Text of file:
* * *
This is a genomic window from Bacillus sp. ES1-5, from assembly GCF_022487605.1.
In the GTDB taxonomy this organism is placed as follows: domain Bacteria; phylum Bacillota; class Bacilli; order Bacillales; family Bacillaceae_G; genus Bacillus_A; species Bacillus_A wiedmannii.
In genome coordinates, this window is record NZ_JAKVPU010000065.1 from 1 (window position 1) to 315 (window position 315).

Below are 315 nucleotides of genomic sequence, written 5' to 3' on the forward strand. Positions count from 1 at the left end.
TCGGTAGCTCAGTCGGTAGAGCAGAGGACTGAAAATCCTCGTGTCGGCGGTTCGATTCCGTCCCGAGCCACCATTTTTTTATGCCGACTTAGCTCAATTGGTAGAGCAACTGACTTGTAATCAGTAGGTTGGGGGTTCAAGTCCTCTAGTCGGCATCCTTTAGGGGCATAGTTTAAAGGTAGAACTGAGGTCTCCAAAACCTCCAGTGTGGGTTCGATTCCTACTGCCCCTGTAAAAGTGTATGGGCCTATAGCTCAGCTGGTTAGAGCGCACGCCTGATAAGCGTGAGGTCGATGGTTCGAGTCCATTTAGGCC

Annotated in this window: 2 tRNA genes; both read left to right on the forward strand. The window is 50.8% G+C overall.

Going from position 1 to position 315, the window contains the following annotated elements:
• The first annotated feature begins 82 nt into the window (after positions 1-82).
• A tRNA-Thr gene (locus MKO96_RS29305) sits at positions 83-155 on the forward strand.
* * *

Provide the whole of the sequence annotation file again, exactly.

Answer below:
This is a genomic window from Bacillus sp. ES1-5, from assembly GCF_022487605.1.
In the GTDB taxonomy this organism is placed as follows: domain Bacteria; phylum Bacillota; class Bacilli; order Bacillales; family Bacillaceae_G; genus Bacillus_A; species Bacillus_A wiedmannii.
In genome coordinates, this window is record NZ_JAKVPU010000065.1 from 1 (window position 1) to 315 (window position 315).

Below are 315 nucleotides of genomic sequence, written 5' to 3' on the forward strand. Positions count from 1 at the left end.
TCGGTAGCTCAGTCGGTAGAGCAGAGGACTGAAAATCCTCGTGTCGGCGGTTCGATTCCGTCCCGAGCCACCATTTTTTTATGCCGACTTAGCTCAATTGGTAGAGCAACTGACTTGTAATCAGTAGGTTGGGGGTTCAAGTCCTCTAGTCGGCATCCTTTAGGGGCATAGTTTAAAGGTAGAACTGAGGTCTCCAAAACCTCCAGTGTGGGTTCGATTCCTACTGCCCCTGTAAAAGTGTATGGGCCTATAGCTCAGCTGGTTAGAGCGCACGCCTGATAAGCGTGAGGTCGATGGTTCGAGTCCATTTAGGCC

Annotated in this window: 2 tRNA genes; both read left to right on the forward strand. The window is 50.8% G+C overall.

Going from position 1 to position 315, the window contains the following annotated elements:
• The first annotated feature begins 82 nt into the window (after positions 1-82).
• A tRNA-Thr gene (locus MKO96_RS29305) sits at positions 83-155 on the forward strand.